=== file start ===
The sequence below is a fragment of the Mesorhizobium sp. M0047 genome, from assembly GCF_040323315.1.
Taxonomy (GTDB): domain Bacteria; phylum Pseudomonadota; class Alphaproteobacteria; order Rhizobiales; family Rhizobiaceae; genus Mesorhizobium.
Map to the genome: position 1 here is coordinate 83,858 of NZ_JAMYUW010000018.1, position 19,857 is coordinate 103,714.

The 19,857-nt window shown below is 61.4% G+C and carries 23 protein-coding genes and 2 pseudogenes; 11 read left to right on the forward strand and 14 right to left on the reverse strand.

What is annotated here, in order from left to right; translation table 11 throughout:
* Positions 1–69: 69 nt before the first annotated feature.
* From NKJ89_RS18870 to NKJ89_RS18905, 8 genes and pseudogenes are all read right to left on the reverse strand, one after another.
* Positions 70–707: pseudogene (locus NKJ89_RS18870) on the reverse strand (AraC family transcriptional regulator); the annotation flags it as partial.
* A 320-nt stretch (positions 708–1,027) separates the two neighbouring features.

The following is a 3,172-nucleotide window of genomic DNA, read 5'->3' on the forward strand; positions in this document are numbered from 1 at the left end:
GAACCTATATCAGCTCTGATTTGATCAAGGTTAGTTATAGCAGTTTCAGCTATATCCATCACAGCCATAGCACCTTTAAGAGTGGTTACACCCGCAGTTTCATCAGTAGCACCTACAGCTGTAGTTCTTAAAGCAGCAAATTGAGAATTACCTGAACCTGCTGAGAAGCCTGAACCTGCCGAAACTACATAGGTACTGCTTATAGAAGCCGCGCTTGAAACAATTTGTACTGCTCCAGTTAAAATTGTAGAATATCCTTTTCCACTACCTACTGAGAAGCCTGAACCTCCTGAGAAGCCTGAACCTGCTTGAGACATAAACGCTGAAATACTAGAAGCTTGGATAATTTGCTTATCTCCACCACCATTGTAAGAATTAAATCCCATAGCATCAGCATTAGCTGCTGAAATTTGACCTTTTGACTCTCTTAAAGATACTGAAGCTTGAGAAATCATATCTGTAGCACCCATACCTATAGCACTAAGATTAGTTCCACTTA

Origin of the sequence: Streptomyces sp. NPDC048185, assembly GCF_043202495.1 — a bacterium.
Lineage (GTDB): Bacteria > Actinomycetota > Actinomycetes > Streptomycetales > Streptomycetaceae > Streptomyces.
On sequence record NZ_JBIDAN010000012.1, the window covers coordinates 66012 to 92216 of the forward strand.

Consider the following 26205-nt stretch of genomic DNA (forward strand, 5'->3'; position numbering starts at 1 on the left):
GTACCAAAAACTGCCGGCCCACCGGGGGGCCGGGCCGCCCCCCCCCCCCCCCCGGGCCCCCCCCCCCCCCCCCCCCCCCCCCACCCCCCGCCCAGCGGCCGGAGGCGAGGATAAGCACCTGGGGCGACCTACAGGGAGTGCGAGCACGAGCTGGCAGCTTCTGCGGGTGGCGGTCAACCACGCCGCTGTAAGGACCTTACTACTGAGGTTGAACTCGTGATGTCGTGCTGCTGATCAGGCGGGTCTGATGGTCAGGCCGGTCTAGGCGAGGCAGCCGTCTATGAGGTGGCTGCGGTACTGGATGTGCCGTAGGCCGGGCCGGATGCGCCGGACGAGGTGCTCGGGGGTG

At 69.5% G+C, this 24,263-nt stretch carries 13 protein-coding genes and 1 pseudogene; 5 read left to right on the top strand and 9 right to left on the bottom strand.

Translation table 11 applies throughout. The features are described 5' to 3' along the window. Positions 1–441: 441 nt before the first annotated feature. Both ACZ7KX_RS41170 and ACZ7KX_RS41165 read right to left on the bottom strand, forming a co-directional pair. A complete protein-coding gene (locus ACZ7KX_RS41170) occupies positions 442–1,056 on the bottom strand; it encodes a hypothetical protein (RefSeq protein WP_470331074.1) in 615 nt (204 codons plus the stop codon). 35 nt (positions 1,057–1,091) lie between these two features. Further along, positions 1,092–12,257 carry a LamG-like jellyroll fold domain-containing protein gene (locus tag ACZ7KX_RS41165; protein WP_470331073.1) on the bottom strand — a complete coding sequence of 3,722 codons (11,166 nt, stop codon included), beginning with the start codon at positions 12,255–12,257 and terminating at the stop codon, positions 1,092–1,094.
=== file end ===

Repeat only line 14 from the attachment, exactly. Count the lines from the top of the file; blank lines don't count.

On sequence record NZ_JBIDAN010000012.1, the window covers coordinates 66012 to 92216 of the forward strand.